Subdivision 1. Evidentiary hearing by unemployment law judge.
(a) Upon a timely appeal
having been filed, the department must send, by mail or electronic transmission, a notice of appeal
to all involved parties that an appeal has been filed, that a de novo due process evidentiary hearing
will be scheduled, and that the parties have certain rights and responsibilities regarding the
hearing. The department must set a time and place for a de novo due process evidentiary hearing
and send notice to any involved applicant and any involved employer, by mail or electronic
transmission, not less than ten calendar days before the date of the hearing.
(b) The evidentiary hearing is conducted by an unemployment law judge without regard
to any burden of proof as an evidence gathering inquiry and not an adversarial proceeding. The
unemployment law judge must ensure that all relevant facts are clearly and fully developed. The
department may adopt rules on evidentiary hearings. The rules need not conform to common
law or statutory rules of evidence and other technical rules of procedure. The department has
discretion regarding the method by which the evidentiary hearing is conducted. A report of any
employee of the department, except a determination, made in the regular course of the employee's
duties, is competent evidence of the facts contained in it.
(c) After the conclusion of the hearing, upon the evidence obtained, the unemployment law
judge must make findings of fact and decision and send those, by mail or electronic transmission,
to all involved parties. When the credibility of an involved party or witness testifying in an
evidentiary hearing has a significant effect on the outcome of a decision, the unemployment law
judge must set out the reason for crediting or discrediting that testimony. The unemployment law
judge's decision is final unless a request for reconsideration is filed under subdivision 2.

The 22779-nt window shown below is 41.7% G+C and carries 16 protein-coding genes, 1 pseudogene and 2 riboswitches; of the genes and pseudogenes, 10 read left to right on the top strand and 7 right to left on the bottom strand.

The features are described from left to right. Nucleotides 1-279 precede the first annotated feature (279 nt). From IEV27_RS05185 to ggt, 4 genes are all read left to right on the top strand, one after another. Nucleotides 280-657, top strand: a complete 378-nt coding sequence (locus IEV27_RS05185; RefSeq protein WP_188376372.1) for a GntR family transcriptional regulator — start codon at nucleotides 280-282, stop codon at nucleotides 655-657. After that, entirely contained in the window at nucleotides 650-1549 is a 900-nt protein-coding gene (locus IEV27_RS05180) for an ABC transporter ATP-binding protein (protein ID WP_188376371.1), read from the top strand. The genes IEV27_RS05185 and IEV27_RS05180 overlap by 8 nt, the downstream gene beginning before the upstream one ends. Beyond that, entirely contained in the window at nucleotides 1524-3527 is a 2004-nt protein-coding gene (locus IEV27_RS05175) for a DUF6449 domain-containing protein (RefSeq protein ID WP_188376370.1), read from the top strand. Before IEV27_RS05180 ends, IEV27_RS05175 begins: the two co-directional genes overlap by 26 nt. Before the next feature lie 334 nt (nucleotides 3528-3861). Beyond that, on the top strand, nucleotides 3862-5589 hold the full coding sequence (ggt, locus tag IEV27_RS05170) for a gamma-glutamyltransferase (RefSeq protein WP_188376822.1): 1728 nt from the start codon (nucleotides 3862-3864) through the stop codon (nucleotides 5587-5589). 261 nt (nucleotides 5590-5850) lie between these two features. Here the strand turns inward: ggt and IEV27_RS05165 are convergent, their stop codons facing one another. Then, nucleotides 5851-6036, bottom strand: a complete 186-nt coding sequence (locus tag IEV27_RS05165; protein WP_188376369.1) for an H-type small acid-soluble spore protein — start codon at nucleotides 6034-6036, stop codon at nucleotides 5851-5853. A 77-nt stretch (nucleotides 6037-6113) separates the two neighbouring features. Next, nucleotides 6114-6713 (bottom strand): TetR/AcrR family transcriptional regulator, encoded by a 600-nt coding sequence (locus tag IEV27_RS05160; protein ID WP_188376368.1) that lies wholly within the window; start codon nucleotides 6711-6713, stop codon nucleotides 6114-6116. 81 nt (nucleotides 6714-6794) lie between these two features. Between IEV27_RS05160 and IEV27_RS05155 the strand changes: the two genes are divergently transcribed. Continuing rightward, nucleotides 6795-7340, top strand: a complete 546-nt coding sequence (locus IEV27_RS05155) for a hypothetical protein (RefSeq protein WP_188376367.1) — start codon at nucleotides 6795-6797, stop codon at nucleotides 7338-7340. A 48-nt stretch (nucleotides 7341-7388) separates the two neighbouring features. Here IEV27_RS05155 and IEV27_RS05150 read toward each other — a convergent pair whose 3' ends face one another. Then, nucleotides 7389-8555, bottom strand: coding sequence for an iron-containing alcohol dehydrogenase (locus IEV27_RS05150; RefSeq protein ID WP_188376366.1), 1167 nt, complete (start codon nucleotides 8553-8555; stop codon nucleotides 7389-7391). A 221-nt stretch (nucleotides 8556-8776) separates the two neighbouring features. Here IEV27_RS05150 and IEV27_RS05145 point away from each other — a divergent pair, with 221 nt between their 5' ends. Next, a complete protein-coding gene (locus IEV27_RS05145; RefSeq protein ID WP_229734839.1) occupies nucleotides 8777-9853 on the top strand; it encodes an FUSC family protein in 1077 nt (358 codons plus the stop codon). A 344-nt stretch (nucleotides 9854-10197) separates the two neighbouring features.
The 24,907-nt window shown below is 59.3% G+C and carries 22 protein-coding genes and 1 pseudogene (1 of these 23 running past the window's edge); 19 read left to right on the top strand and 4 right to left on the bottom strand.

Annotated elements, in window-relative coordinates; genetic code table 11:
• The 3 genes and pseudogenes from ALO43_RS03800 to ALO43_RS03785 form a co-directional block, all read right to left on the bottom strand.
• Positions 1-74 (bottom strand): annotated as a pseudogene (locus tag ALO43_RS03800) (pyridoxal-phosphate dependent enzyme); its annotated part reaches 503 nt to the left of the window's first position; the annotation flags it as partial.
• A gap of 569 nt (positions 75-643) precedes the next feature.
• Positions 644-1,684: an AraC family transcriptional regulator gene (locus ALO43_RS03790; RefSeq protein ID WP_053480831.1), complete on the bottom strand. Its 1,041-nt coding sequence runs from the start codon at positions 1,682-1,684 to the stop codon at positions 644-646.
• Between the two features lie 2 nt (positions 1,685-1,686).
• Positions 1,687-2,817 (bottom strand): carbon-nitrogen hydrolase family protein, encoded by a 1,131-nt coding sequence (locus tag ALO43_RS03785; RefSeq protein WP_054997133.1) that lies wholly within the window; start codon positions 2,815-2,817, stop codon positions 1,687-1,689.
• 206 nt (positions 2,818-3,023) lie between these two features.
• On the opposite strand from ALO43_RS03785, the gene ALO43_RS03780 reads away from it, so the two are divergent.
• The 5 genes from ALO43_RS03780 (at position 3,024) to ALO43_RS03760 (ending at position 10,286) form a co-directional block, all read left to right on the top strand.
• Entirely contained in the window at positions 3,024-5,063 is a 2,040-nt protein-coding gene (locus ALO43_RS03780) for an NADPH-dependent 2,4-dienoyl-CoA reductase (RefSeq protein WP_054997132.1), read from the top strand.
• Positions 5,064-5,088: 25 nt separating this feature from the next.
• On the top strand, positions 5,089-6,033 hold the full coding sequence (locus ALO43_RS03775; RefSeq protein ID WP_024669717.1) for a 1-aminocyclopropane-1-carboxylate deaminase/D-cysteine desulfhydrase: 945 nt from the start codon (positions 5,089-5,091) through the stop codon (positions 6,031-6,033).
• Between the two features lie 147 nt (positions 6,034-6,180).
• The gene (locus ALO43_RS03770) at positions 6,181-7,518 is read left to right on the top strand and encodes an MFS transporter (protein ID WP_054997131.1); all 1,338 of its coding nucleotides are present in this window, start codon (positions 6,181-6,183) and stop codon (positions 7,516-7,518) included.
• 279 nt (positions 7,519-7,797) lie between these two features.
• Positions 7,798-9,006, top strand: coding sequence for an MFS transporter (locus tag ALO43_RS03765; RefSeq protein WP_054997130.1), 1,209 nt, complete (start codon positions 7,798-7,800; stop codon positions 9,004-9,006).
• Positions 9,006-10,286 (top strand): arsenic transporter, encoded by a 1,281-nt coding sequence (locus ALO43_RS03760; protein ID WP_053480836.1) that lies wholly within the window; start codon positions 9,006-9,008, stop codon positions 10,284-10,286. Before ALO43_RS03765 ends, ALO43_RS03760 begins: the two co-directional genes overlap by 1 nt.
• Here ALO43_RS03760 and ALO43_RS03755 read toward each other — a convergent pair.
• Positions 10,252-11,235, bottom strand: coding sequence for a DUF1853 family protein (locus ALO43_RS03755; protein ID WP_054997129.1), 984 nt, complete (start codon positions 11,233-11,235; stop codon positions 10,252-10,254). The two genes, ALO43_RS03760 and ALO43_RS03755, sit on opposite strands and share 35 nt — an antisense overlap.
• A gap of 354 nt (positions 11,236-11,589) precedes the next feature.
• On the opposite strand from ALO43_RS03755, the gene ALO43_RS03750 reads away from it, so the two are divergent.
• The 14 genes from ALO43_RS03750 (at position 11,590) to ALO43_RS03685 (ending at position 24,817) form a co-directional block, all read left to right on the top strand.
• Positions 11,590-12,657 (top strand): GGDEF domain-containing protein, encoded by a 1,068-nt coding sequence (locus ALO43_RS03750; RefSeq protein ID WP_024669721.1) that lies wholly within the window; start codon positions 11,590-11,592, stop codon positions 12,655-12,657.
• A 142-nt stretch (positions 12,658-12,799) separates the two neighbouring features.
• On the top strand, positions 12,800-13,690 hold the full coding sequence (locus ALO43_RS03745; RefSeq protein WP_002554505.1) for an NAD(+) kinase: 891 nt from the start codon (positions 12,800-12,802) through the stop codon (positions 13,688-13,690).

(d) Regardless of paragraph (c), if the appealing party fails to participate in the evidentiary
hearing, the unemployment law judge has the discretion to dismiss the appeal by summary order.
By failing to participate, the appealing party is considered to have failed to exhaust available
administrative remedies unless the appealing party files a request for reconsideration under
subdivision 2 and establishes good cause for failing to participate in the evidentiary hearing under
subdivision 2, paragraph (d). Submission of a written statement does not constitute participation.
The applicant must participate personally and appearance solely by a representative does not
(e) Only employees of the department who are attorneys licensed to practice law in
Minnesota may serve as unemployment law judges. The commissioner may transfer to another
unemployment law judge any proceedings pending before an unemployment law judge.
Subd. 2. Request for reconsideration.
(a) Any involved applicant, involved employer, or
the commissioner may, within 20 calendar days of the sending of the unemployment law judge's
decision under subdivision 1, file a request for reconsideration asking the unemployment law
judge to reconsider that decision. Section
applies to a request for reconsideration. If a
request for reconsideration is timely filed, the unemployment law judge must issue an order:
(1) modifying the findings of fact and decision issued under subdivision 1;
(2) setting aside the findings of fact and decision issued under subdivision 1 and directing
that an additional evidentiary hearing be conducted under subdivision 1; or
(3) affirming the findings of fact and decision issued under subdivision 1.
(b) Upon a timely request for reconsideration having been filed, the department must send a
notice, by mail or electronic transmission, to all involved parties that a request for reconsideration
has been filed. The notice must inform the involved parties:
(1) of the opportunity to provide comment on the request for reconsideration, and the right
under subdivision 5 to obtain a copy of any recorded testimony and exhibits offered or received
into evidence at the evidentiary hearing;
(2) that providing specific comments as to a perceived factual or legal error in the decision,
or a perceived error in procedure during the evidentiary hearing, will assist the unemployment
law judge in deciding the request for reconsideration;
(3) of the right to obtain any comments and submissions provided by the other involved party
regarding the request for reconsideration; and
(4) of the provisions of paragraph (c) regarding additional evidence.
This paragraph does not apply if paragraph (d) is applicable.
(c) In deciding a request for reconsideration, the unemployment law judge must not, except
for purposes of determining whether to order an additional evidentiary hearing, consider any
evidence that was not submitted at the evidentiary hearing conducted under subdivision 1.